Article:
Sharing your home plea for vulnerable adults

A new drive to encourage people to provide support to vulnerable adults in their own home is being launched by the City of Edinburgh Council.

The ‘SharedLives’ scheme is looking for individuals and families in the local community to offer accommodation and support for one or up to two vulnerable adults.

Carers are needed for both long and short term accommodation and transition care for people with a learning disability who are unable to live independently.

A special event is being held in the City Chambers on Wednesday 10 April where the public can find out more about how they can support a vulnerable adult in their home.

Councillor Ricky Henderson, Health and Wellbeing Convener, said: "This Council is committed to ensuring Edinburgh is well cared for and adults with learning difficulties are often among our most vulnerable citizens.

"Carers come from all walks of life and can be single, couples or families with children. It is an extremely rewarding role and next month’s session is a really good way for people who are interested in helping vulnerable adults finding out more information about exactly what it entails."

Potential carers will go through an assessment process and are assigned a SharedLives worker who will make a number of home visits to allow them to meet everyone in the household. Training is also provided.

The event at the City Chambers on Wednesday 10 April is on from 10am to 1pm.

Anyone interested can come along between those times, contact the Council on 0131 200 2324 to find out more information or go to www.edinburgh.gov.uk/sharedlives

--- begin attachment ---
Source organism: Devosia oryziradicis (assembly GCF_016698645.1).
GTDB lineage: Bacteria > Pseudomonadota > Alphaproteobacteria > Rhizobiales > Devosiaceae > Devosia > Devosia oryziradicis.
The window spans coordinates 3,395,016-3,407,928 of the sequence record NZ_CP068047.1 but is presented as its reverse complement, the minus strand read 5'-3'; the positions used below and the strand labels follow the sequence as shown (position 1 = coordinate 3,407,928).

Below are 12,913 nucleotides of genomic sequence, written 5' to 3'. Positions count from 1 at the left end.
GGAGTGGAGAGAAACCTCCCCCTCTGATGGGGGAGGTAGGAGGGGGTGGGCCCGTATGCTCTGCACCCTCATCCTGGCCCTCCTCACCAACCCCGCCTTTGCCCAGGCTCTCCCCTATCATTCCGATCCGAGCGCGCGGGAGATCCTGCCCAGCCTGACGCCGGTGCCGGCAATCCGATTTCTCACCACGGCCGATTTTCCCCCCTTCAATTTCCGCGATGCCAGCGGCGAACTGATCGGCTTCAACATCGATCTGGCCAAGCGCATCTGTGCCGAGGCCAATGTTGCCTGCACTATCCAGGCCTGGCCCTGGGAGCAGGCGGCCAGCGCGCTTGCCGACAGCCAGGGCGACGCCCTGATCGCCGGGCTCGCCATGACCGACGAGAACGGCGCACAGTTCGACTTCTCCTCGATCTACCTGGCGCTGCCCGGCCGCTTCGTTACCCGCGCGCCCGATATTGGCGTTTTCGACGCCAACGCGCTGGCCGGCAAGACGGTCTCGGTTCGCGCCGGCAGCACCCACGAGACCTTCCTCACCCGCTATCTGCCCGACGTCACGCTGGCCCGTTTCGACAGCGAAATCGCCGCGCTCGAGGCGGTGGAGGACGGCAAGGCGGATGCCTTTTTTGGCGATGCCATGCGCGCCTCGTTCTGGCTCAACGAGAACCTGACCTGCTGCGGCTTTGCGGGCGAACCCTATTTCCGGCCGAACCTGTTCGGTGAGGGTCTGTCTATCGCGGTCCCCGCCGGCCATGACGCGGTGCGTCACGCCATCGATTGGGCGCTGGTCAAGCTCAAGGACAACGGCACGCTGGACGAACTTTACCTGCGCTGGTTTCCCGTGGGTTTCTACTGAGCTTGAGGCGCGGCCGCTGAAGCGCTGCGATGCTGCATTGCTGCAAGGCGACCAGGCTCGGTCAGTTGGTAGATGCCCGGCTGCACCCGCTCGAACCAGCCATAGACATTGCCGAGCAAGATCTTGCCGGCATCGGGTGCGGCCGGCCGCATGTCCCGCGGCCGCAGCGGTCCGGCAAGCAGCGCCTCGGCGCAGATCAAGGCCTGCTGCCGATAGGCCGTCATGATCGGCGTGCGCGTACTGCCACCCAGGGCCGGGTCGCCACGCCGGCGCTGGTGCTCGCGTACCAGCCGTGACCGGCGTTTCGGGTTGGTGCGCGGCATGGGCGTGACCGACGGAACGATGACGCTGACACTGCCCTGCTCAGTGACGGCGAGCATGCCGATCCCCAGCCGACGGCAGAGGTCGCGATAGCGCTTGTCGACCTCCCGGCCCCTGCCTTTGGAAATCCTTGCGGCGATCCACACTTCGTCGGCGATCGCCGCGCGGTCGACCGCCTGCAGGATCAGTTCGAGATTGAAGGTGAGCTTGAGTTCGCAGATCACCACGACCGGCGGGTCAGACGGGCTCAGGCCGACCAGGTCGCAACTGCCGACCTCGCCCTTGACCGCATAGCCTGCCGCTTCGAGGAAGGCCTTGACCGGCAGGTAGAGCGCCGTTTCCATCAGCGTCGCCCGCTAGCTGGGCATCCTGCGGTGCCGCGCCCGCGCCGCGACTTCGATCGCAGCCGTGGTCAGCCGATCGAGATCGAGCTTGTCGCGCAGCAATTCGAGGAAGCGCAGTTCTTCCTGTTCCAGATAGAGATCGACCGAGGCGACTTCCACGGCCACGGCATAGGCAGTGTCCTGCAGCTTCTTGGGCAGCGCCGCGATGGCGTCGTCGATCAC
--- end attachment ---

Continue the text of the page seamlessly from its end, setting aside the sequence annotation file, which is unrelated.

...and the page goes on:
CASE STUDY: BRIDGET AND ANN

Bridget Gordon of North East Edinburgh has been a carer with SharedLives for over 15 years.

She said: "I've thoroughly enjoyed what I do from the day I started. I used to work in the care sector and you're trying to help so many people with no time to chat but that's what people want.  As a SharedLives Carer you're able to get to know the person so well, do things together and they become part of the family. To build up trust with someone, and see them begin to settle and doing things they want to – even helping out with the hovering is nice to see. The job satisfaction of doing this is top of the list!"

Bridget said the recruitment process is crucial and helpful. For potential carers it helps them to think things through and be honest about how they might feel about different situations. It covers all eventualities and gives you time to make sure it's for you and you're ready for the commitment.

Ann has been staying with Bridget since last summer. Bridget said: "I chose to have Ann live with me. It’s the wee things we do together, like baking, celebrating her birthday and going on holiday that make such a difference to Ann." After going to a concert recently, Ann shouted out: "It was fabulous!".

Bridget feels she has brought family into Ann's life by getting to know Bridget's sisters, nieces and nephews and in supporting Ann to have email contact with her brother who lives abroad.

"It's getting to know the individual and what's important to them that's the key - for example, Ann has to have her routines. I love a challenge and if we get to a hurdle I think 'How can we cope with this? '. When all's well in Ann's world she has the following saying: 'We're cooking with gas!'."


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